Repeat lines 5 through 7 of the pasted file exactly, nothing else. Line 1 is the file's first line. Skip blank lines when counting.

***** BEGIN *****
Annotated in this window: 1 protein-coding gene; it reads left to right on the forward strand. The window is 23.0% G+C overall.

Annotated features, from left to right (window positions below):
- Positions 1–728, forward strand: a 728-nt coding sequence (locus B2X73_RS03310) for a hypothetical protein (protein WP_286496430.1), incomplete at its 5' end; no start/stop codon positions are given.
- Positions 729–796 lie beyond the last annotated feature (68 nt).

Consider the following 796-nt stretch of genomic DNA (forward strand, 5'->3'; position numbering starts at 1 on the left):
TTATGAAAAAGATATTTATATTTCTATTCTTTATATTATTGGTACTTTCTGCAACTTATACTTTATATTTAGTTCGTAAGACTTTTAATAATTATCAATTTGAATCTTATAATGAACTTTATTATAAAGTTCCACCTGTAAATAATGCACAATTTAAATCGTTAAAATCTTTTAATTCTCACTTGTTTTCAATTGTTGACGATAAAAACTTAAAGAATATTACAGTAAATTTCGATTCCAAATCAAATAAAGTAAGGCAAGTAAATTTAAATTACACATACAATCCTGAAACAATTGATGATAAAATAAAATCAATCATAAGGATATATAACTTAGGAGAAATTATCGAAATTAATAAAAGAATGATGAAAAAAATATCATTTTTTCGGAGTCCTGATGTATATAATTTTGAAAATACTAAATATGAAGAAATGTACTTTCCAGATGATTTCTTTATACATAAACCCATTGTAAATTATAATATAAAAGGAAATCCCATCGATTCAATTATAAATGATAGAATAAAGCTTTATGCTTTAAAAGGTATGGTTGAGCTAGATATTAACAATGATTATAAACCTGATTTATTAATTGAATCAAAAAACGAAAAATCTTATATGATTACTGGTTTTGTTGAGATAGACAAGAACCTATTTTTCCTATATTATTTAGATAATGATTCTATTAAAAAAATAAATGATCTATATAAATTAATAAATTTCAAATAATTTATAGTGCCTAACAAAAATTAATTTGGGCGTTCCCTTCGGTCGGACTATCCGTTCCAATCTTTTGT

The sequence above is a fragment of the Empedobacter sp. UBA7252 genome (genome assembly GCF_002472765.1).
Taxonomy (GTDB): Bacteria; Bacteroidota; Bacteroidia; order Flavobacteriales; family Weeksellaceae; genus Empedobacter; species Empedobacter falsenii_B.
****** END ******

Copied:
Consider the following 796-nt stretch of genomic DNA (forward strand, 5'->3'; position numbering starts at 1 on the left):
TTATGAAAAAGATATTTATATTTCTATTCTTTATATTATTGGTACTTTCTGCAACTTATACTTTATATTTAGTTCGTAAGACTTTTAATAATTATCAATTTGAATCTTATAATGAACTTTATTATAAAGTTCCACCTGTAAATAATGCACAATTTAAATCGTTAAAATCTTTTAATTCTCACTTGTTTTCAATTGTTGACGATAAAAACTTAAAGAATATTACAGTAAATTTCGATTCCAAATCAAATAAAGTAAGGCAAGTAAATTTAAATTACACATACAATCCTGAAACAATTGATGATAAAATAAAATCAATCATAAGGATATATAACTTAGGAGAAATTATCGAAATTAATAAAAGAATGATGAAAAAAATATCATTTTTTCGGAGTCCTGATGTATATAATTTTGAAAATACTAAATATGAAGAAATGTACTTTCCAGATGATTTCTTTATACATAAACCCATTGTAAATTATAATATAAAAGGAAATCCCATCGATTCAATTATAAATGATAGAATAAAGCTTTATGCTTTAAAAGGTATGGTTGAGCTAGATATTAACAATGATTATAAACCTGATTTATTAATTGAATCAAAAAACGAAAAATCTTATATGATTACTGGTTTTGTTGAGATAGACAAGAACCTATTTTTCCTATATTATTTAGATAATGATTCTATTAAAAAAATAAATGATCTATATAAATTAATAAATTTCAAATAATTTATAGTGCCTAACAAAAATTAATTTGGGCGTTCCCTTCGGTCGGACTATCCGTTCCAATCTTTTGT

The sequence above is a fragment of the Empedobacter sp. UBA7252 genome (genome assembly GCF_002472765.1).